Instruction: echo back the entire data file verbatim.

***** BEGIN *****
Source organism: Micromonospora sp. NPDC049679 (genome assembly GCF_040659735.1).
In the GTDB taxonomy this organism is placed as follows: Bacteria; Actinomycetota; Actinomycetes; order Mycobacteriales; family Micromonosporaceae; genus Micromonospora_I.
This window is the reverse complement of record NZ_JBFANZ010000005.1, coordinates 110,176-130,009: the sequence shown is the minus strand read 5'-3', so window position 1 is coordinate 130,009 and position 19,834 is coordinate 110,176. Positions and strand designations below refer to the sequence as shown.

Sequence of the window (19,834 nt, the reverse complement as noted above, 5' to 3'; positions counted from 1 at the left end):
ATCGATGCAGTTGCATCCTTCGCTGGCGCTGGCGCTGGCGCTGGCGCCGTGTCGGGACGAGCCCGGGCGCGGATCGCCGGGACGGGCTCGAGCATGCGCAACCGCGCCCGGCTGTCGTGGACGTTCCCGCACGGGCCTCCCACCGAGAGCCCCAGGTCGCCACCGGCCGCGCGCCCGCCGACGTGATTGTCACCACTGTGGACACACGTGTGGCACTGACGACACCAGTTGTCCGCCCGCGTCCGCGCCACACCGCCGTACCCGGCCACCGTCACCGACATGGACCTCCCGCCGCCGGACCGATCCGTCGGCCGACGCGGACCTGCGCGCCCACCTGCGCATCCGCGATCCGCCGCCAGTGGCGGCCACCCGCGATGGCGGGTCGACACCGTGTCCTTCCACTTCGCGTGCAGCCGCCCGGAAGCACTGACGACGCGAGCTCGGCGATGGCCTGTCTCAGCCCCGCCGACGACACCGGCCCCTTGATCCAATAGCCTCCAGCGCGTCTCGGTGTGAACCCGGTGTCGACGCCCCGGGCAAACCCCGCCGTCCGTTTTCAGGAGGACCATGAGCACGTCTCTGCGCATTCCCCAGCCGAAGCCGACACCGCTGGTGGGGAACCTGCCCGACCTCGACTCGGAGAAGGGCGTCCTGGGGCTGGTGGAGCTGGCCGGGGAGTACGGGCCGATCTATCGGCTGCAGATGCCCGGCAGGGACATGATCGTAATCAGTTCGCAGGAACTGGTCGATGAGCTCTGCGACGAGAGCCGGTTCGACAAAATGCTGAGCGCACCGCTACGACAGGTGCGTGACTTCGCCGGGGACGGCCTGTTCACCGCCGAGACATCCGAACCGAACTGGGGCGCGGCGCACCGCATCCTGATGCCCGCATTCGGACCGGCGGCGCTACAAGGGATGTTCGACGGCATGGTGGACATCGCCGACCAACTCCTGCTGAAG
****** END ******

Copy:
Source organism: Micromonospora sp. NPDC049679 (genome assembly GCF_040659735.1).
In the GTDB taxonomy this organism is placed as follows: Bacteria; Actinomycetota; Actinomycetes; order Mycobacteriales; family Micromonosporaceae; genus Micromonospora_I.
This window is the reverse complement of record NZ_JBFANZ010000005.1, coordinates 110,176-130,009: the sequence shown is the minus strand read 5'-3', so window position 1 is coordinate 130,009 and position 19,834 is coordinate 110,176. Positions and strand designations below refer to the sequence as shown.

Sequence of the window (19,834 nt, the reverse complement as noted above, 5' to 3'; positions counted from 1 at the left end):
ATCGATGCAGTTGCATCCTTCGCTGGCGCTGGCGCTGGCGCTGGCGCCGTGTCGGGACGAGCCCGGGCGCGGATCGCCGGGACGGGCTCGAGCATGCGCAACCGCGCCCGGCTGTCGTGGACGTTCCCGCACGGGCCTCCCACCGAGAGCCCCAGGTCGCCACCGGCCGCGCGCCCGCCGACGTGATTGTCACCACTGTGGACACACGTGTGGCACTGACGACACCAGTTGTCCGCCCGCGTCCGCGCCACACCGCCGTACCCGGCCACCGTCACCGACATGGACCTCCCGCCGCCGGACCGATCCGTCGGCCGACGCGGACCTGCGCGCCCACCTGCGCATCCGCGATCCGCCGCCAGTGGCGGCCACCCGCGATGGCGGGTCGACACCGTGTCCTTCCACTTCGCGTGCAGCCGCCCGGAAGCACTGACGACGCGAGCTCGGCGATGGCCTGTCTCAGCCCCGCCGACGACACCGGCCCCTTGATCCAATAGCCTCCAGCGCGTCTCGGTGTGAACCCGGTGTCGACGCCCCGGGCAAACCCCGCCGTCCGTTTTCAGGAGGACCATGAGCACGTCTCTGCGCATTCCCCAGCCGAAGCCGACACCGCTGGTGGGGAACCTGCCCGACCTCGACTCGGAGAAGGGCGTCCTGGGGCTGGTGGAGCTGGCCGGGGAGTACGGGCCGATCTATCGGCTGCAGATGCCCGGCAGGGACATGATCGTAATCAGTTCGCAGGAACTGGTCGATGAGCTCTGCGACGAGAGCCGGTTCGACAAAATGCTGAGCGCACCGCTACGACAGGTGCGTGACTTCGCCGGGGACGGCCTGTTCACCGCCGAGACATCCGAACCGAACTGGGGCGCGGCGCACCGCATCCTGATGCCCGCATTCGGACCGGCGGCGCTACAAGGGATGTTCGACGGCATGGTGGACATCGCCGACCAACTCCTGCTGAAG